Recent headlines about Honeywell’s new one-step conversion process from natural gas (methane) to the monomer ethylene (also known as ethene) may not grab your attention right away; but, don't be too quick to dismiss this recent innovation. This little, symmetrical molecule is more integral to your professional and personal supply chain than you may think.
- Styrene which is most often used as polystyrene in packaging foam and insulation;
- Ethylene oxide, a precursor for Ethylene Glycol (i.e. antifreeze); and
- Ethylene Glycol, a precursor for polyethylene terephthalate (or PET) which is used extensively in beverage bottles and as "polyester" in fibers.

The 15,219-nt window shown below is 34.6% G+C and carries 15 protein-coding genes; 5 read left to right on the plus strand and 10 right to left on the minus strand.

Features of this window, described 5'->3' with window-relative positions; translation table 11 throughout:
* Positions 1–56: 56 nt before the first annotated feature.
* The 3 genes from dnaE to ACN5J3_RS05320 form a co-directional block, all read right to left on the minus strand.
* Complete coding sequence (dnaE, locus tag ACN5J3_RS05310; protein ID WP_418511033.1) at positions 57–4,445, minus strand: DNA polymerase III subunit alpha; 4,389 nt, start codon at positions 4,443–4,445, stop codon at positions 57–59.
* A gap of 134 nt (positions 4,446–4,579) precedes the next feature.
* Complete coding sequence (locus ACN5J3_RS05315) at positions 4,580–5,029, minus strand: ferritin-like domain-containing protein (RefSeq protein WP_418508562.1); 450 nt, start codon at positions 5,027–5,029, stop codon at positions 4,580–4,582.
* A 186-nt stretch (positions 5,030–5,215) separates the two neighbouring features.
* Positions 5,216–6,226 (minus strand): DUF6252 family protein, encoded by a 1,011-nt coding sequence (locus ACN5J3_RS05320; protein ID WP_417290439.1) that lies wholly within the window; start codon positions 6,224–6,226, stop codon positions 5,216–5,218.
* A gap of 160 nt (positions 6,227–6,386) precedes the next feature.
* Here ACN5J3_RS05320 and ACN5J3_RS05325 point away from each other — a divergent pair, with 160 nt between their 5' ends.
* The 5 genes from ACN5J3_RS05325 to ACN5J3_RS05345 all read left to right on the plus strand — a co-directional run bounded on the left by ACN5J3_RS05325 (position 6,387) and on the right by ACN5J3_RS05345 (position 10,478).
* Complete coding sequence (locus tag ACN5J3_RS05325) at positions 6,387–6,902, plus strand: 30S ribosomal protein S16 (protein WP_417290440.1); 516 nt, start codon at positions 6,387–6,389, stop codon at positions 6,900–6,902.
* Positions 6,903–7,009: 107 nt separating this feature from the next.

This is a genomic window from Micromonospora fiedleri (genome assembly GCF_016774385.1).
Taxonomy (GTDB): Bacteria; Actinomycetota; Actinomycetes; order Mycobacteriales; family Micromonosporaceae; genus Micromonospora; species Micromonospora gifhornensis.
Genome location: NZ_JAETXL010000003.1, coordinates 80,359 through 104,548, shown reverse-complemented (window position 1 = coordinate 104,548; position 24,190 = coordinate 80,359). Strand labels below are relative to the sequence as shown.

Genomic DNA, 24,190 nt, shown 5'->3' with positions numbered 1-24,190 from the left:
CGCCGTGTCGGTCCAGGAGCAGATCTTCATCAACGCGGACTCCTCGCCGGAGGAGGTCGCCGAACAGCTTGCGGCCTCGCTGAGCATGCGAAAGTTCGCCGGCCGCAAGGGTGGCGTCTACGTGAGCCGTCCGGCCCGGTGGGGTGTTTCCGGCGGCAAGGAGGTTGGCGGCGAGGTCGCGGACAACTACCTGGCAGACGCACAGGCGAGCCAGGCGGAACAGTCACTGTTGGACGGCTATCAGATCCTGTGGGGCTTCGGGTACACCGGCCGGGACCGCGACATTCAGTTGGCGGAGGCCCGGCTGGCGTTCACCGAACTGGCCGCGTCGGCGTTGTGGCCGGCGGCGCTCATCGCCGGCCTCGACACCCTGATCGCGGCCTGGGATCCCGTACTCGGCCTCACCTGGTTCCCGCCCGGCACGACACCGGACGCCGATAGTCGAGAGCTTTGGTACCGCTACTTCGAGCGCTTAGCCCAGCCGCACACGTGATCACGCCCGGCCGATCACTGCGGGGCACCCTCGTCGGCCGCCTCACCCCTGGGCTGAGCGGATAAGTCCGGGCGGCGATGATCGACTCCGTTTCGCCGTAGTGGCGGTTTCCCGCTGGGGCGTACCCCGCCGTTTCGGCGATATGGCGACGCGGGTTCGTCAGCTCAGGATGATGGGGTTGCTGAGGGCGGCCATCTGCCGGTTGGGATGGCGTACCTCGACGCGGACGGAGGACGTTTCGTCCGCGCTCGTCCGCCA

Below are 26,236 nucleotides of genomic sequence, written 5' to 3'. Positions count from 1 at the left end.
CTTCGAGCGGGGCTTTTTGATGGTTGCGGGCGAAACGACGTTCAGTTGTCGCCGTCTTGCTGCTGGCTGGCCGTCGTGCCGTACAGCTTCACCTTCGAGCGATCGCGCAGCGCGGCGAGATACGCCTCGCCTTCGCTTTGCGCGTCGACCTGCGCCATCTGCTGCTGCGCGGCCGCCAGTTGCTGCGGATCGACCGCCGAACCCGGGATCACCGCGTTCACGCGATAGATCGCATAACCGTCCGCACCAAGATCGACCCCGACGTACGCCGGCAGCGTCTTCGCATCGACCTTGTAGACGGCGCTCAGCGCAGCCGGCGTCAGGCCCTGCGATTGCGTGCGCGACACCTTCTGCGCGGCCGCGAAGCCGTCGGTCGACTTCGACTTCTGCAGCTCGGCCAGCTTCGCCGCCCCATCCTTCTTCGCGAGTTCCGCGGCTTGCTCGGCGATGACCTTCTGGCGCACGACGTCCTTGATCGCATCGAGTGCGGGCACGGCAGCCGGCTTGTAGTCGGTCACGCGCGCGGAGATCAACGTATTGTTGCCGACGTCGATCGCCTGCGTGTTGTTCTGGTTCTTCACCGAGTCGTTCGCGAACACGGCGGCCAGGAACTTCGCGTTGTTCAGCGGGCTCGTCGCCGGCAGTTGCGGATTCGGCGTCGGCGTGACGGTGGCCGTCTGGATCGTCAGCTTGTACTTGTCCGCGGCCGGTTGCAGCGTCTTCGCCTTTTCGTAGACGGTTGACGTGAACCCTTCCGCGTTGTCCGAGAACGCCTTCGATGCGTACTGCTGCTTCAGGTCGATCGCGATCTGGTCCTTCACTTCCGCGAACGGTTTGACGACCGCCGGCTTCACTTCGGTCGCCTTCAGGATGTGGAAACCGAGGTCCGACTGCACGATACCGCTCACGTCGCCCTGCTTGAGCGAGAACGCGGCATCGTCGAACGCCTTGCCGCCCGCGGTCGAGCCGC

Current ethylene processing is an energy-intensive and indirect method, requiring repeated heating and quenching steps that produce many chemical compounds. The new Honeywell process appears to use a more direct route from methane to ethylene using less energy. With the cost of natural gas at an all-time low and the U.S.’s abundant supply of this raw material, this is good news! The Honeywell process could hold the line on price increases related to packaging for many products that we make (and buy) every day.
Honeywell’s Gautam said, "The new technology would be cost effective even if natural gas prices rise much higher. It could become a polymer supply-and-value-chain-reaction."
So, not only does ethylene keep us clothed and fed, but it has the potential to significantly impact today's supply chains. Pretty amazing for one simple molecule, huh? What implications do you think this breakthrough process will have in your supply chain?